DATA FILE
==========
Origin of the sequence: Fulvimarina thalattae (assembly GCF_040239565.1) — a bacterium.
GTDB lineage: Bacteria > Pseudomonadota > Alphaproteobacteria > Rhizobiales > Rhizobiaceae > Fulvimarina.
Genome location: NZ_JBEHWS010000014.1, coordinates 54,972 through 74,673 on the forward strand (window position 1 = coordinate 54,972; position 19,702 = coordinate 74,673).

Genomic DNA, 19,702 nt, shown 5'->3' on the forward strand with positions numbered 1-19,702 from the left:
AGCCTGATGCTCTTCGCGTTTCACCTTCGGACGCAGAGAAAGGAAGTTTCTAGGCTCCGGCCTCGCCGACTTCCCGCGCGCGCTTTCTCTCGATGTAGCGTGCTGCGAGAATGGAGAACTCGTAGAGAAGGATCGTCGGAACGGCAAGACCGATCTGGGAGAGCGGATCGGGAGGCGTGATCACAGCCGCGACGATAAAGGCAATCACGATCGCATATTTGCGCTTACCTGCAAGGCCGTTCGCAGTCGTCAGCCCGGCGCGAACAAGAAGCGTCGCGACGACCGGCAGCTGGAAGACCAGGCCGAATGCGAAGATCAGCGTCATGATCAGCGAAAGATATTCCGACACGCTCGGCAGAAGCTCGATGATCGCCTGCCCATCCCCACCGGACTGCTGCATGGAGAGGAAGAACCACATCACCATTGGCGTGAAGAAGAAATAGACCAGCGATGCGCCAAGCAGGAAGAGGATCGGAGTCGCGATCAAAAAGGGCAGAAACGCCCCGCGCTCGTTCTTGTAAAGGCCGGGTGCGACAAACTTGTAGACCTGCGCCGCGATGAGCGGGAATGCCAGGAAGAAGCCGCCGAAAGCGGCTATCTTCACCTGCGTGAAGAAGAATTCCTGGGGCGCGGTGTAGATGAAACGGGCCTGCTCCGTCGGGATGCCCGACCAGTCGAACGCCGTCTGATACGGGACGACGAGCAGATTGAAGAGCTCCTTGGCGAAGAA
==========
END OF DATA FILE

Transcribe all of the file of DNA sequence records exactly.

Origin of the sequence: Fulvimarina thalattae (assembly GCF_040239565.1) — a bacterium.
GTDB lineage: Bacteria > Pseudomonadota > Alphaproteobacteria > Rhizobiales > Rhizobiaceae > Fulvimarina.
Genome location: NZ_JBEHWS010000014.1, coordinates 54,972 through 74,673 on the forward strand (window position 1 = coordinate 54,972; position 19,702 = coordinate 74,673).

Genomic DNA, 19,702 nt, shown 5'->3' on the forward strand with positions numbered 1-19,702 from the left:
AGCCTGATGCTCTTCGCGTTTCACCTTCGGACGCAGAGAAAGGAAGTTTCTAGGCTCCGGCCTCGCCGACTTCCCGCGCGCGCTTTCTCTCGATGTAGCGTGCTGCGAGAATGGAGAACTCGTAGAGAAGGATCGTCGGAACGGCAAGACCGATCTGGGAGAGCGGATCGGGAGGCGTGATCACAGCCGCGACGATAAAGGCAATCACGATCGCATATTTGCGCTTACCTGCAAGGCCGTTCGCAGTCGTCAGCCCGGCGCGAACAAGAAGCGTCGCGACGACCGGCAGCTGGAAGACCAGGCCGAATGCGAAGATCAGCGTCATGATCAGCGAAAGATATTCCGACACGCTCGGCAGAAGCTCGATGATCGCCTGCCCATCCCCACCGGACTGCTGCATGGAGAGGAAGAACCACATCACCATTGGCGTGAAGAAGAAATAGACCAGCGATGCGCCAAGCAGGAAGAGGATCGGAGTCGCGATCAAAAAGGGCAGAAACGCCCCGCGCTCGTTCTTGTAAAGGCCGGGTGCGACAAACTTGTAGACCTGCGCCGCGATGAGCGGGAATGCCAGGAAGAAGCCGCCGAAAGCGGCTATCTTCACCTGCGTGAAGAAGAATTCCTGGGGCGCGGTGTAGATGAAACGGGCCTGCTCCGTCGGGATGCCCGACCAGTCGAACGCCGTCTGATACGGGACGACGAGCAGATTGAAGAGCTCCTTGGCGAAGAA